Legislative Assembly for the ACT: 1999 Week 1 Hansard (17 February) . . Page.. 212 ..
MS TUCKER (continuing):
For a start, the numbers change according to who is looking; for example, the diagnostic related groups that determine the costing of acute care. I understand that patient data does not capture all the cost of the respective care for patients from New South Wales. Are these funds fully captured by the hospital? This is coupled with a problem in billing. I noticed in the Canberra Times today that the costing of renal services is also criticised. Perhaps, rather than lengthy industrial disputes, the Minister could set a priority to recover all the moneys owing to the hospital by ensuring that they have systems that can cope with the information that is required. We see the obsession with benchmarking leading to a race to the bottom, to the lowest common denominator.
The Government also has a clear industrial agenda which is totally unacceptable to the Greens. Mr Moore said that he was interested in having people working together. I do not believe that his approach has facilitated that. Mr Moore was more than happy to spend six months on all I can term as a game, engaging in more ideology by testing the water with the new Federal industrial relations legislation, a union-busting exercise. This ideological push continues with the insistence of the Minister to have three enterprise agreements - one for Canberra Hospital, one for Calvary Hospital and one for the community sector. What is the point of dividing staff under different agreements? Where is the flexibility and optimum output potential? The flexibility seems to be totally for Mr Moore and the Government to re-engineer services which would allow for future privatisation. It also seems evident that the various areas of health are not acting in a complementary way; rather as competing fiefdoms: More ideology and a greater push to privatise profits and socialise losses.
Where was the assessment of patient need and quality of care during this protracted industrial dispute? Where are the priorities for Mr Moore to intervene in the day-to-day running of hospital management? The obvious conclusion is that health professionals that have often dedicated their life to the care of patients are somehow incapable or untrustworthy. It seems to me that there is a trend in this Government's approach generally to control and intimidate workers. I noticed in the newsletter of the Education Department an item where employees were chastised for using email for personal messages and that managers would possibly check employees' email. I also believe that there has been talk of phone numbers rung by employees being of interest to managers.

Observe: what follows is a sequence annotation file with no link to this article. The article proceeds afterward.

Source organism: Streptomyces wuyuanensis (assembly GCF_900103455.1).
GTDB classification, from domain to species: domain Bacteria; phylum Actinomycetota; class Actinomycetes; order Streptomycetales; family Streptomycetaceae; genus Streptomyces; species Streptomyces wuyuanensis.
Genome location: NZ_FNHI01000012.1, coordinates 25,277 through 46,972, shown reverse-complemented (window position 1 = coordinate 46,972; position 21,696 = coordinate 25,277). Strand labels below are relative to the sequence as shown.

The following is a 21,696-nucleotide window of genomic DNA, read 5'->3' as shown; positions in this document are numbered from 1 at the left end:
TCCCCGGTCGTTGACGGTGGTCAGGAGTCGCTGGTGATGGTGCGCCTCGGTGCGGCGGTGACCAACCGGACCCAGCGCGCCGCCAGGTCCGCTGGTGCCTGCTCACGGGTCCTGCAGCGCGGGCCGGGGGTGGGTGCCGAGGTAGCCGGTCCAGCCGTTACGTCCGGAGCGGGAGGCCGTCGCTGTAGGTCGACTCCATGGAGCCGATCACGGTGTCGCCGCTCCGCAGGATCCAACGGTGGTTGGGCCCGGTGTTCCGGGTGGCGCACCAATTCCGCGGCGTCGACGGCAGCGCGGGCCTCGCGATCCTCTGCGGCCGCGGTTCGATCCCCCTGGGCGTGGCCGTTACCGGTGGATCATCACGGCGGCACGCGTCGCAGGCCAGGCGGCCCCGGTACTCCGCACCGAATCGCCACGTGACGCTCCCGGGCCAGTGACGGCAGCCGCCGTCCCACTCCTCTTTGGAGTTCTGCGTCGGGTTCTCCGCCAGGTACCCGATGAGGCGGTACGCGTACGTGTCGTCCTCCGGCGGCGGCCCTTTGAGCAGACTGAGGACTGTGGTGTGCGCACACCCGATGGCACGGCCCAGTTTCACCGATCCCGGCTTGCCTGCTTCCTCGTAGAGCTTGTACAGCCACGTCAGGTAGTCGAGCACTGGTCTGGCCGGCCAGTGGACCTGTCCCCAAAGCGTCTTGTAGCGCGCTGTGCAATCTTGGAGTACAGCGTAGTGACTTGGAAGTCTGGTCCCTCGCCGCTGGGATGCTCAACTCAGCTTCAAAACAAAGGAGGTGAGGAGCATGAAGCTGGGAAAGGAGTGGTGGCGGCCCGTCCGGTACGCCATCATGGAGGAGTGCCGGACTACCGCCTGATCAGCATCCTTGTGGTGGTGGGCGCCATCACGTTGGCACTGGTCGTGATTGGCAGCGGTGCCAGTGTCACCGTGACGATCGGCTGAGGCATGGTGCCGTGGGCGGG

It is amazing to me that anyone with management expertise could think that that is a constructive workplace approach or would lead to positive outcomes. If managers want loyal and committed people working with them, they need to show respect and to be inclusive in their processes, not to try to turn organisations into empires of control and intimidation. Obviously, in times of high unemployment, these tactics may create fear and, therefore, cooperation from employees, but overall the culture of the organisation has to suffer and therefore outcomes. Is Mr Moore qualified to assess how patients fare when the demands of serving the Minister conflict with other priorities?
In terms of the budget blow-out and the waiting list increase, I support this motion because we do need to hear more explanation from Mr Moore about what is going on. I did appreciate hearing from him this morning on this matter; so, this motion has been useful already because it has allowed us to have that discussion. I recognise that